Wall Street finished last week with a bout of increased volatility with the S&P 500 down -2.3% on Friday in US Dollar terms; this resulted in the worst week for US equity markets since March. Conversely, US Treasuries experienced their greatest weekly rally in three years with the 10 Year US Treasury Yield finishing the week at 2.85%. Both of the aforementioned market movements point to investor anxiety about the increasing possibility of an imminent US recession. More and more sections of the US ‘yield curve’ (the difference between the interest rate on long-term and short-term US Treasury Bonds) are now inverted. 2 and 3 Year yields are now above 5 Year yields, while the gap between 2 Year and 10 Year Yields is at its lowest in more than a decade.

In Europe the turbulence is evident not only in financial markets (with the Eurostoxx 600 down -3.4% for the week), but on the boulevards of Paris. The election of President Macron in 2017 was heralded as marking France as an island of stability and common sense as Brexit, Trump and Italian populism reigned in other countries. With an approval rating of 23%, Macron’s position is now looking increasingly precarious as the ‘Gilets Jaunes’ take to the streets, often with violent consequences. Their list of 25 demands are both left and right-wing in nature, illustrating how the République is far from immune from populist protesters driven by high unemployment and stagnant living standards.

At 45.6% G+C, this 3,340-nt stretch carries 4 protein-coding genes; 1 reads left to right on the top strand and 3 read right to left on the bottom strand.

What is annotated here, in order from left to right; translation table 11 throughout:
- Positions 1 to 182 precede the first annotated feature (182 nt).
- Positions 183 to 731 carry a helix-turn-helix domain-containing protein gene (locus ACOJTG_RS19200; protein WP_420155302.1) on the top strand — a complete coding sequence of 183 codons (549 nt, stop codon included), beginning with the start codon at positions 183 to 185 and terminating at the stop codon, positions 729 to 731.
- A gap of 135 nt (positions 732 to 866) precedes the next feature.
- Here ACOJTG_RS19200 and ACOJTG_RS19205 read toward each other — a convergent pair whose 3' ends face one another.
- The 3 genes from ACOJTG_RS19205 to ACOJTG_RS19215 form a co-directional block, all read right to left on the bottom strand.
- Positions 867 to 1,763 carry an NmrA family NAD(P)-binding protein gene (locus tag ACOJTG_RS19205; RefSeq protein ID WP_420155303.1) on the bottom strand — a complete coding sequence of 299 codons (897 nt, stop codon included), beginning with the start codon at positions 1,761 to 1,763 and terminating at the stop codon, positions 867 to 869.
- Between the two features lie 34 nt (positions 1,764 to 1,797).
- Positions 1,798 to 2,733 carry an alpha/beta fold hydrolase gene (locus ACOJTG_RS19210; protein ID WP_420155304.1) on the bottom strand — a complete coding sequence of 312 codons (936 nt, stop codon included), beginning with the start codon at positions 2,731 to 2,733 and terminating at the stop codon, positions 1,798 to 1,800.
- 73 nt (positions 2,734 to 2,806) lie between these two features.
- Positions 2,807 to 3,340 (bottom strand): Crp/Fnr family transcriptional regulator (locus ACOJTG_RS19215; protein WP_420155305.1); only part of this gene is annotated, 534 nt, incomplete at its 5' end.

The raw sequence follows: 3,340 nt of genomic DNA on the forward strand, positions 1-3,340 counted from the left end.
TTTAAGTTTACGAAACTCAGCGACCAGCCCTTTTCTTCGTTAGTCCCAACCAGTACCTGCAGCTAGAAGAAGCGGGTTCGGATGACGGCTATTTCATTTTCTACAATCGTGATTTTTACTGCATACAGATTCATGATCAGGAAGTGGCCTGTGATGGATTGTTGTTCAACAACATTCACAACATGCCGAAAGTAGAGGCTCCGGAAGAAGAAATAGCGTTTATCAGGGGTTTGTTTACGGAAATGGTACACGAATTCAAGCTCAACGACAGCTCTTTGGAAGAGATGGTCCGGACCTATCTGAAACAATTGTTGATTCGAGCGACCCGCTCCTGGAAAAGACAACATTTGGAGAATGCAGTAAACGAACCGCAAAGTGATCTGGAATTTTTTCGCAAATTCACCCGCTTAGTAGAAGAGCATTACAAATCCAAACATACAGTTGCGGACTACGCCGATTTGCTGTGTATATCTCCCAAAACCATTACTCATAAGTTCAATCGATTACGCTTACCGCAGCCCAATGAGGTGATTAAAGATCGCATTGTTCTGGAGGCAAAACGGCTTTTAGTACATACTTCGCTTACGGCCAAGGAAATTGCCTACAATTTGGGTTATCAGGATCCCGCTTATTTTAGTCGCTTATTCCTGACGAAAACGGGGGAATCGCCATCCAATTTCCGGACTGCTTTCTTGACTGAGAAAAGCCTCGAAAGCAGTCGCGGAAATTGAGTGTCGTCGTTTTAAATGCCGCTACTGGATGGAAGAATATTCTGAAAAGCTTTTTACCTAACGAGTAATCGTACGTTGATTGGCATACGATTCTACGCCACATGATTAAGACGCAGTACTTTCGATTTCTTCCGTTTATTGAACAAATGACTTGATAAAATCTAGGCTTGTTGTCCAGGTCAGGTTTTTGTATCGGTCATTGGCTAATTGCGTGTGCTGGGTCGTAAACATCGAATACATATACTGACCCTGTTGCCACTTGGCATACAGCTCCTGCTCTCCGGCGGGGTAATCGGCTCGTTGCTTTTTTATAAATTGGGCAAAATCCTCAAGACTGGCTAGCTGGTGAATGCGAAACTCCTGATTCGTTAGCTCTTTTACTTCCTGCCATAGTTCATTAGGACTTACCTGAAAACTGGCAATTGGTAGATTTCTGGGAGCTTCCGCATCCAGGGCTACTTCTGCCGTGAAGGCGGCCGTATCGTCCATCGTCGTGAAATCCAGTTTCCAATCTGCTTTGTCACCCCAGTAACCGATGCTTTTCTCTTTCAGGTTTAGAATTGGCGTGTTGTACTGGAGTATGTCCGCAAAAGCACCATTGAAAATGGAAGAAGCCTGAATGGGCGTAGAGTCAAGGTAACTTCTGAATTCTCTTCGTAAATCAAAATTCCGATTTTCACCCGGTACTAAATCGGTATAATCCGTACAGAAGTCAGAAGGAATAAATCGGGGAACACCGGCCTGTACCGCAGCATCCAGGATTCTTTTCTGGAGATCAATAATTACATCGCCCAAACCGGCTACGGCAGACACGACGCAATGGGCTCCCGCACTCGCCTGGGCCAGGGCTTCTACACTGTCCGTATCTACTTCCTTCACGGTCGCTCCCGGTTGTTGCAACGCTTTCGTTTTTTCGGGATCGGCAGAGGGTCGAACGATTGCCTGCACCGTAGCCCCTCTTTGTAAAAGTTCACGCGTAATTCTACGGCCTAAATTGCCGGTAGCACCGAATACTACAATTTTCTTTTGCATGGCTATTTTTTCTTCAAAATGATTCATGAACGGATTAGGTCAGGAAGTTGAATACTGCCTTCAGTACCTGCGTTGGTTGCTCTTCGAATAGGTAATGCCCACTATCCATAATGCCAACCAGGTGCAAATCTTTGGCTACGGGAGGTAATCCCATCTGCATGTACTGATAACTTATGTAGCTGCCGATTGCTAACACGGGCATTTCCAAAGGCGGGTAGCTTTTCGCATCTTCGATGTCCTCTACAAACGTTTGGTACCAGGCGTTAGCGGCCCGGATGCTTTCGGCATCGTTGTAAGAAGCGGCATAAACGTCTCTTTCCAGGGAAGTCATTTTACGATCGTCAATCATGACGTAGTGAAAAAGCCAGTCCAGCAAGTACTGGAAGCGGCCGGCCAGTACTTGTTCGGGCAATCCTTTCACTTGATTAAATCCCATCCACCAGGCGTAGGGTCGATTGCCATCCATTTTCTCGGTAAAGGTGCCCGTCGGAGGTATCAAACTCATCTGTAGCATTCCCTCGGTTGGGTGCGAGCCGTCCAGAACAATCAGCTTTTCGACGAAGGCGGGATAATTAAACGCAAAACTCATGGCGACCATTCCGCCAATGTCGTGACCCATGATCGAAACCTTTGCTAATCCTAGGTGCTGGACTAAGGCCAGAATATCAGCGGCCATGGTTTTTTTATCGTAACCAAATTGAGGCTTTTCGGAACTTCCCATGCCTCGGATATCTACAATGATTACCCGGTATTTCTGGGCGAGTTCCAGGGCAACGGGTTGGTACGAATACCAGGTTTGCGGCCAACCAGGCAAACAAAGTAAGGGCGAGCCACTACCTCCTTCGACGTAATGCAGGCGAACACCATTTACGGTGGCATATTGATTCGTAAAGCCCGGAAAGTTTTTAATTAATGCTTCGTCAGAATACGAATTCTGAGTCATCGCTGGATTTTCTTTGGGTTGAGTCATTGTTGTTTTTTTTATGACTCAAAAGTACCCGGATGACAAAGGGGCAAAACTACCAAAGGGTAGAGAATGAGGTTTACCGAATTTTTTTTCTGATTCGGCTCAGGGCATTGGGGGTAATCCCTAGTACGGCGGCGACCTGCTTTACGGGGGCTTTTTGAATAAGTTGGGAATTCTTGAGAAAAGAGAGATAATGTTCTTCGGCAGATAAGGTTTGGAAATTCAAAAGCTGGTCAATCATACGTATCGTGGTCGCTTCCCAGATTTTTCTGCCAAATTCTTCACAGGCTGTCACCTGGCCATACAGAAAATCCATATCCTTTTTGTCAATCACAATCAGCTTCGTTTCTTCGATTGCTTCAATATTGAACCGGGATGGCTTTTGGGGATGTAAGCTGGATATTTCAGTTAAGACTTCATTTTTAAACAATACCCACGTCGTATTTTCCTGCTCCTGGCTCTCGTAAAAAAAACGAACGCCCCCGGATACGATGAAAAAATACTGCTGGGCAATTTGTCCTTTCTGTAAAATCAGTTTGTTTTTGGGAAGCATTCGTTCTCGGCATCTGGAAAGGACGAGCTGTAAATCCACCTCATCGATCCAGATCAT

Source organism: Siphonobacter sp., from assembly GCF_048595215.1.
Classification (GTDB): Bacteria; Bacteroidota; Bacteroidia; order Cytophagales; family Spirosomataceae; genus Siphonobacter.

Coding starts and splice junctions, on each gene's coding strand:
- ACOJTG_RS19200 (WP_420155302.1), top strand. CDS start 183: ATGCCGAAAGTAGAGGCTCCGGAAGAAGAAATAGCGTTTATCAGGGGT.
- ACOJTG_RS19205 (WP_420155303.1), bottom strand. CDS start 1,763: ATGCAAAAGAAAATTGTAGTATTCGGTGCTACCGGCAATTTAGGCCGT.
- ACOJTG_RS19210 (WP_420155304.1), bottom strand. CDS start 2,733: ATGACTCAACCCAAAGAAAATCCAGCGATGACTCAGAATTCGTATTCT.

In Britain, along with Christmas jingles, the airwaves are consumed with Brexit and the upcoming vote in parliament on Theresa May’s deal this Tuesday. While it is very difficult to predict the outcome, and financial markets do a poor job of efficiently pricing binary political outcomes, it is worth noting that Sterling derivatives markets are pricing a great deal of volatility on a 3-month horizon – with implied 3-month volatility rising to 14% last Thursday.

Further afield, we have seen a sustained fall in global government bond yields – with Canadian 10 Year yields falling over 50bps since 5th October as fears grow about the housing market and wider economy. The Chinese economy faces a number of headwinds, namely the ongoing trade negotiations with the US. In addition, the economy must now contend with the spectre of deflation as data released over the weekend showed slowing consumer confidence and producer price indices. While Chinese policymakers have a variety of levers to pull to stimulate their economy, the main concerns faced by investors are a co-ordinated global slowdown in tandem with increased political risks in key countries.